## 15.3. Experimental functionality: IPU embeddings in remote buffers¶

As an alternative to host embeddings, there is experimental functionality to store embedding tables in remote buffer memory (i.e. off-chip memory directly accessed by the IPU). In this case the IPU performs the lookup/update operations directly on the remote buffer memory and the host CPU is not involved.

Setting the experimental.enable_remote_buffer_embedding option on an IPUConfig to True (defaults to False) and then configuring the IPU system with that config will cause the IPU host embedding implementation to globally use remote buffer embeddings instead.

Note

This option is experimental, and may be changed or removed in future releases.

### 15.3.1. Partitioning strategies¶

When using IPU embeddings in remote buffers together with data-parallel replication, the embedding table is not duplicated for each replica. Instead, a single copy of the table is shared between replicas to make the most of available memory. However, each replica only has access to a distinct memory space so the table is partitioned into chunks between the replicas (this holds even on hardware platforms like the DSS-8440 server where IPUs share physical external memory).

The way the table is split between the memory attached to each replica is determined by the partitioning strategy. Two partitioning strategies are available. These are the token strategy and the encoding strategy. Each has trade-offs and the choice of strategy will depend on the application. The partition strategy is set via the partition_strategy keyword argument of tensorflow.python.ipu.embedding_ops.create_host_embedding().

#### Token strategy¶

The token strategy partitions the embedding on the token axis. There will be ceil(t/r) whole tokens on each replica, where t is the token count and r is the replica count.

When this strategy is used, cross-replica operations are required to allow each replica to perform a lookup or update across the whole table (each replica’s portion of the whole embedding table is private to that replica). Below is the pseudo-code, with explicit types and static shapes, for how this is implemented:

  1 2 3 4 5 6 7 8 9 10 11 12 13 14 15 16 17 18 19 20 21 22 23 24 25 26 27 28 29 30 31 // Pseudo-code assuming we have table size t, and replica count r. f16[14, 64] global_lookup( local_table : f16[ceil(t/r), 64] global_indices : i32[14] ): // The unique replica ID for "this" replica. replica_id = i32[] get-replica-id // Distribute the indices to all devices. indices = all-gather(indices) : i32[r, 14] // Scale the indices down by the replication factor. Indices not meant for // this replica will map to a valid, but incorrect index. local_indices = indices / r : i32[r, 14] // Gather on the local embedding region. result = lookup(embedding, indices) : f16[r, 14, 64] // The mask of which indices are valid. mask = (indices % r) == replica_id : bool[r, 14] // Zero out the invalid regions of the result result = select(result, 0, mask) : f16[r, 14, 64] // Reduce scatter sum the masked result tensor. The zeroed regions of the // result tensor ensure that invalid values are ignore and each replica has // the correct result. result = reduce-scatter-sum(result) : f16[1, 14, 64] // Reshape to the expected shape return reshape(result), shape=[14, 64] : f16[14, 64]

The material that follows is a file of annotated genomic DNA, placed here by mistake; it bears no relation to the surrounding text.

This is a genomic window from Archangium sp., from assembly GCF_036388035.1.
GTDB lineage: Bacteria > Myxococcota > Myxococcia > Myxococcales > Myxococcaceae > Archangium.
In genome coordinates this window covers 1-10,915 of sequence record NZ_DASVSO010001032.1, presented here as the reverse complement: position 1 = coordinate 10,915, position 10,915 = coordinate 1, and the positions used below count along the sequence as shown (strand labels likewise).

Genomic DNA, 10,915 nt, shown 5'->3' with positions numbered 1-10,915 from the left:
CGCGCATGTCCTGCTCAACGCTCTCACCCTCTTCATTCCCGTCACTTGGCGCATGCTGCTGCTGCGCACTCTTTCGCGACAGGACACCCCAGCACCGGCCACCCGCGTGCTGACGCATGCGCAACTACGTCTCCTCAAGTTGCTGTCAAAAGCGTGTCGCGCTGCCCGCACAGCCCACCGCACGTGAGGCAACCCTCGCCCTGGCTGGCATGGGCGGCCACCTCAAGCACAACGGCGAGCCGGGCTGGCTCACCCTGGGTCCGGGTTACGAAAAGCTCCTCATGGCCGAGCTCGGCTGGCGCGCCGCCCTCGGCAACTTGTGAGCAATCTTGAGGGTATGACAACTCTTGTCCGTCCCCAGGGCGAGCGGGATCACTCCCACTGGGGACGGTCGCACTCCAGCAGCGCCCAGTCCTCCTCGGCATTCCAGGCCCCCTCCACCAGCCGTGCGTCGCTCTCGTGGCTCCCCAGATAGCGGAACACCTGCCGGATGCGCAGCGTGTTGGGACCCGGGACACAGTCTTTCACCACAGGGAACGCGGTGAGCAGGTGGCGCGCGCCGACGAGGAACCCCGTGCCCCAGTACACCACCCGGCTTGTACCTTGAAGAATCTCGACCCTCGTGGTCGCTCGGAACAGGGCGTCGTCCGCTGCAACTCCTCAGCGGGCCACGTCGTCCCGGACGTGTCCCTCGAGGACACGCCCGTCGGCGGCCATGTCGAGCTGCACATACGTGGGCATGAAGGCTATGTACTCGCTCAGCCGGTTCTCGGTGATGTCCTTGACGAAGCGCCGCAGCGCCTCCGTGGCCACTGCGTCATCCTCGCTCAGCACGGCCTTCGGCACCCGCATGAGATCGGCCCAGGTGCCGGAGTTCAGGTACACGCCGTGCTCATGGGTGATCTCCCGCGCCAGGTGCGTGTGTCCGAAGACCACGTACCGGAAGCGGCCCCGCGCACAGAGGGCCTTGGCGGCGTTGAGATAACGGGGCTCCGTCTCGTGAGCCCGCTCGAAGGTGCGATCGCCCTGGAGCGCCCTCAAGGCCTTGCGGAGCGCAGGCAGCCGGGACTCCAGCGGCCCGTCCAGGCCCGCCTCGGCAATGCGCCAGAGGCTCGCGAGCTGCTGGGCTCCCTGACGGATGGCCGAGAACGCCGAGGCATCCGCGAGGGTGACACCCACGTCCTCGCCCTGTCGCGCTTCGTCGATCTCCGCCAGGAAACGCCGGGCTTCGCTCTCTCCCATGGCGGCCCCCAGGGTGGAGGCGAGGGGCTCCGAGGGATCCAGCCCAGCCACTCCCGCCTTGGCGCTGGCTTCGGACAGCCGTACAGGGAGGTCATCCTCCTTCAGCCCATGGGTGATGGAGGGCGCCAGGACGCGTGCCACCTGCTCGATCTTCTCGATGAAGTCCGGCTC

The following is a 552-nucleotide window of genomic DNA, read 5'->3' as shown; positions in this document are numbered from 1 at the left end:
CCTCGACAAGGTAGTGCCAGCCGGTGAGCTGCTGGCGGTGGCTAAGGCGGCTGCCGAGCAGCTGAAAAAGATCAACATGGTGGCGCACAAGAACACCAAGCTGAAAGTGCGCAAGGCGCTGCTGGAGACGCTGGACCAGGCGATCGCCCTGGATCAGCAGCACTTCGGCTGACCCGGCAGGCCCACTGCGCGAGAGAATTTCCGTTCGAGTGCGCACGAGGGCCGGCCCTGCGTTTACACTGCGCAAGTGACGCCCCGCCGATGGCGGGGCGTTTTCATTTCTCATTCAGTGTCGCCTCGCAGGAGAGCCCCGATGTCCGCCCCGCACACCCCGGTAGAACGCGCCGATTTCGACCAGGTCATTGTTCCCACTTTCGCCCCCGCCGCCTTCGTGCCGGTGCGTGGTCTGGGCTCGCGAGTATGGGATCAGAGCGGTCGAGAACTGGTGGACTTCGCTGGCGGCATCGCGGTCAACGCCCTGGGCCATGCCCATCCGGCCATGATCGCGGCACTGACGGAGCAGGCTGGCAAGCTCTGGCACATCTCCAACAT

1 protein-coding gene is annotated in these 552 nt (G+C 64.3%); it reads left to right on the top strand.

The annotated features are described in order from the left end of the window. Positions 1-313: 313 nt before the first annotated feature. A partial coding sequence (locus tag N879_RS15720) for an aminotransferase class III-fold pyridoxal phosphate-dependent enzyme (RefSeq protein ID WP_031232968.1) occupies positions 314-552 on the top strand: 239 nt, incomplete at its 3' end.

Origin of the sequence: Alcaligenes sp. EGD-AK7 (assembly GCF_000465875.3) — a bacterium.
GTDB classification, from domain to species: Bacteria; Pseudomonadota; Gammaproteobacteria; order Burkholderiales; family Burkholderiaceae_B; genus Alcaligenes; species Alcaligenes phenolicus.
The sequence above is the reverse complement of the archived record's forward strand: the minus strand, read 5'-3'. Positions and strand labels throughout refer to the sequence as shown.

#### Encoding strategy¶

The encoding strategy will partition the embedding on the encoding axis. There will be ceil(1/r) of every tokens on each replica, where r is the replica count. This means for a given token every replica will store ceil(e/r) elements, where e is the element count for a single token.

When this strategy is used, cross-replica operations are required to allow each replica to perform a lookup or update across the whole table (each replica’s portion of the whole embedding table is private to that replica). Below is the pseudo-code, with explicit types and static shapes, for how this is implemented:

  1 2 3 4 5 6 7 8 9 10 11 12 13 14 15 16 17 18 19 20 21 22 23 24 25 // Pseudo-code assuming we have table size t, replica count r, and // encoding size e. f16[14, e] global_lookup( local_table : f16[t, ceil(e/r)] global_indices : i32[14] ): // Distribute the indices to all devices indices = all-gather(global_indices) : i32[r, 14] // Gather on the local embedding result = lookup(local_embedding, indices) : f16[r, 14, ceil(e/r)] // Communicate the relevant parts of the embedding to their respective // replicas. This distributes the ith slice in the outermost dimension to // ith replica. result = all-to-all(result, slice_dim=2, concat_dim=3) : f16[r, 14, ceil(e/r)] // Transpose the dimensions back into the correct order. result = transpose(result), permutation=[1, 0, 2] : f16[14, r, ceil(e/r)] // Flatten the innermost dimensions result = flatten(result), begin=1, end=2 : f16[14, r*ceil(e/r)] // Slice off the excess padding on the encoding return slice(result), dim=1, begin=0, end=e : f16[14, e] 

#### Choosing a strategy for your application¶

The choice of partitioning strategy is application dependent and the best way to determine the best strategy is to profile multiple strategies.

As a general rule, the token strategy is used when the encoding is much smaller than the token count. An example application for this would be language models where the vocabulary size is much larger than the encoding.

Conversely, the encoding strategy is used when the token count is small and the encoding is large enough to be split. This avoids a large amount of very small communication. An example application for this would be game playing models, where a small numbers of available actions are encoded in an embedding.